Documentary examines how the Molotov-Ribbentrop pact played out in Latvia

Take note – story published 3 years ago

LTV's series of short documentary flms 'The Keys' has prepared another episode complete with English-language subtitles.

This time the year in focus is 1939 and the signing of the notorious Molotov-Ribbentrop Pact (sometimes also called the Hitler-Stalin Pact) between Nazi Germany and the Soviet Union. It marked the death-knell for independent Latvia and indeed many other independent states in Europe. 

The documentary covers ground is often ignored in other histories of the time, namely, the period between the signing of the pact and the formal disappearance of sovereignty when Latvia remained nominally independent but was forced to accept the presence of large-scale Soviet forces on its territory.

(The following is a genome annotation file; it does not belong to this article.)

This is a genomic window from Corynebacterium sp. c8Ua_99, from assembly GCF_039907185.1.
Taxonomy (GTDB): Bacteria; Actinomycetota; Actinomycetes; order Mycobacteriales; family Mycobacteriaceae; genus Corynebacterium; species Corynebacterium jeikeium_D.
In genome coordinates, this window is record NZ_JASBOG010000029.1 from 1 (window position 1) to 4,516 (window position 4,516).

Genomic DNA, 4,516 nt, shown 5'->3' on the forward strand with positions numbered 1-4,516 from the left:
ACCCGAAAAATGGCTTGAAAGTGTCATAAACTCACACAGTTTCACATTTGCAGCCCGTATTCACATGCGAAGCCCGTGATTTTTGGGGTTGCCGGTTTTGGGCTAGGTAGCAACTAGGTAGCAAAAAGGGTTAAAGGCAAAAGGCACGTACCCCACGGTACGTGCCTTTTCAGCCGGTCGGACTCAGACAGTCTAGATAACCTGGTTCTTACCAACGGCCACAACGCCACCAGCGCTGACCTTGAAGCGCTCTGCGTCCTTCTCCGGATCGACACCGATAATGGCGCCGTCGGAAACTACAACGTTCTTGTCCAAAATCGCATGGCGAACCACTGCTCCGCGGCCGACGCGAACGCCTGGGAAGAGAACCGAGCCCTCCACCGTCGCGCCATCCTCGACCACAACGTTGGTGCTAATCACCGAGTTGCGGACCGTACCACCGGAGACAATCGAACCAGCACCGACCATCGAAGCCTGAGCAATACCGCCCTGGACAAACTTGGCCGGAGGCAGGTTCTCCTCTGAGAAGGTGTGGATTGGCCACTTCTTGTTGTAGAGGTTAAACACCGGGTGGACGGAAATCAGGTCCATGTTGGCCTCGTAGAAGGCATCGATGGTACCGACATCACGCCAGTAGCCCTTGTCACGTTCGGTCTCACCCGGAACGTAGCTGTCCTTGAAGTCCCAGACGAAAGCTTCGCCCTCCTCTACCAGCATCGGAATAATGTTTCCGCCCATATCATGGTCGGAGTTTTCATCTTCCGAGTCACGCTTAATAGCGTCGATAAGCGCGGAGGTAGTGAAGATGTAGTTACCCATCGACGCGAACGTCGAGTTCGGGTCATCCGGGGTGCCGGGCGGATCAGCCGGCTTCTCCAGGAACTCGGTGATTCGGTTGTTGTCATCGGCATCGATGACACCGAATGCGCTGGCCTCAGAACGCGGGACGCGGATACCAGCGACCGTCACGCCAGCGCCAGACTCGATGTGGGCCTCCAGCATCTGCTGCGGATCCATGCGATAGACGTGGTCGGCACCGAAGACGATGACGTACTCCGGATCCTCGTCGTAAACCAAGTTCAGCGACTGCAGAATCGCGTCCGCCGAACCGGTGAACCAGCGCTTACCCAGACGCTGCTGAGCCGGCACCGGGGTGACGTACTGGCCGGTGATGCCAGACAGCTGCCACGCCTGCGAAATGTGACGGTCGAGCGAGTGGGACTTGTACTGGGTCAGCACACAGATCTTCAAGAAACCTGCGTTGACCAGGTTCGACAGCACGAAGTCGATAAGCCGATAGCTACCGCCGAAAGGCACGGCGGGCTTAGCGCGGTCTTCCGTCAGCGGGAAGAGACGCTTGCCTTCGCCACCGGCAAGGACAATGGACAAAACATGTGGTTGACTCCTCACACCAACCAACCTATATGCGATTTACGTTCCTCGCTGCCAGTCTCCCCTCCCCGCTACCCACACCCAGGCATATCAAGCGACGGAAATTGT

It is a fascinating tale, depicting actions by the Latvian government that seem to have stemmed from both a naive belief that it was possible to trust Stalin and, more probably, desperation at finding themselves hopelessly outnumbered and surrounded on all sides by the Red Army.

There is a particularly thought-provoking comparison with events in Finland, which at the time was considered the fourth 'Baltic state' alongside Latvia, Lithuania and Estonia, and which courageously maintained its independence, albeit at a heavy price.

According to LTV "The Keys" series tells of the most important or "key" events, personalities and turning points in the history of the Latvian state from 1918 to the present. The purpose is to reveal each selected event from an unusual point of view, as if "unlocking the door" to lesser known and therefore particularly intriguing facts. 

"Such an exploratory approach, bypassing the usual stereotypes of presenting history, will allow viewers to perceive what is known to others and to better understand what has happened in the context of today's experience," says LTV.

The show is made by VFS Films, a long-time partner of Latvian Television and it is hosted by Mārtiņš Ķibilds, a distinguished cultural journalist who sadly passed away late last year.

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